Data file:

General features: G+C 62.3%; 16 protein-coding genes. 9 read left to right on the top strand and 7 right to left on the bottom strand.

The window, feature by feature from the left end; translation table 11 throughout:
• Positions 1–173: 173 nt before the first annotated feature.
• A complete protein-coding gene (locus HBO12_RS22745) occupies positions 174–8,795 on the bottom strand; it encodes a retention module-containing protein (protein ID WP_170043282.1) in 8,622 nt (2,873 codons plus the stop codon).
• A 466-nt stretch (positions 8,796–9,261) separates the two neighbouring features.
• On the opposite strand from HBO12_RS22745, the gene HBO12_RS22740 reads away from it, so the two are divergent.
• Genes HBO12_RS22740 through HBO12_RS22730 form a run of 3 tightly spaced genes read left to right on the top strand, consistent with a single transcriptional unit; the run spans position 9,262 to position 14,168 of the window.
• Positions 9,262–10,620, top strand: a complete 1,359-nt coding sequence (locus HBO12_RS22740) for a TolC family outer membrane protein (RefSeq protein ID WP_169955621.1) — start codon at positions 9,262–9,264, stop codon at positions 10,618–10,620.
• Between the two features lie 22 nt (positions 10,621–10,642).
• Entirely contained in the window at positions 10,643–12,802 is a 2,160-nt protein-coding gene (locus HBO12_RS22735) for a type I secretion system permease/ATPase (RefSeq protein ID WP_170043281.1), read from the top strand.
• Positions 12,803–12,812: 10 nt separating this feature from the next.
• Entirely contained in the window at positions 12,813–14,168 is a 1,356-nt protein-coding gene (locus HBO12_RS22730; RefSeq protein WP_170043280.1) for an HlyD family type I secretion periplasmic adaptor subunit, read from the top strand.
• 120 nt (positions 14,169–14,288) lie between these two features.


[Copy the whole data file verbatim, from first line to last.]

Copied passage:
General features: G+C 62.3%; 16 protein-coding genes. 9 read left to right on the top strand and 7 right to left on the bottom strand.

The window, feature by feature from the left end; translation table 11 throughout:
• Positions 1–173: 173 nt before the first annotated feature.
• A complete protein-coding gene (locus HBO12_RS22745) occupies positions 174–8,795 on the bottom strand; it encodes a retention module-containing protein (protein ID WP_170043282.1) in 8,622 nt (2,873 codons plus the stop codon).
• A 466-nt stretch (positions 8,796–9,261) separates the two neighbouring features.
• On the opposite strand from HBO12_RS22745, the gene HBO12_RS22740 reads away from it, so the two are divergent.
• Genes HBO12_RS22740 through HBO12_RS22730 form a run of 3 tightly spaced genes read left to right on the top strand, consistent with a single transcriptional unit; the run spans position 9,262 to position 14,168 of the window.
• Positions 9,262–10,620, top strand: a complete 1,359-nt coding sequence (locus HBO12_RS22740) for a TolC family outer membrane protein (RefSeq protein ID WP_169955621.1) — start codon at positions 9,262–9,264, stop codon at positions 10,618–10,620.
• Between the two features lie 22 nt (positions 10,621–10,642).
• Entirely contained in the window at positions 10,643–12,802 is a 2,160-nt protein-coding gene (locus HBO12_RS22735) for a type I secretion system permease/ATPase (RefSeq protein ID WP_170043281.1), read from the top strand.
• Positions 12,803–12,812: 10 nt separating this feature from the next.
• Entirely contained in the window at positions 12,813–14,168 is a 1,356-nt protein-coding gene (locus HBO12_RS22730; RefSeq protein WP_170043280.1) for an HlyD family type I secretion periplasmic adaptor subunit, read from the top strand.
• 120 nt (positions 14,169–14,288) lie between these two features.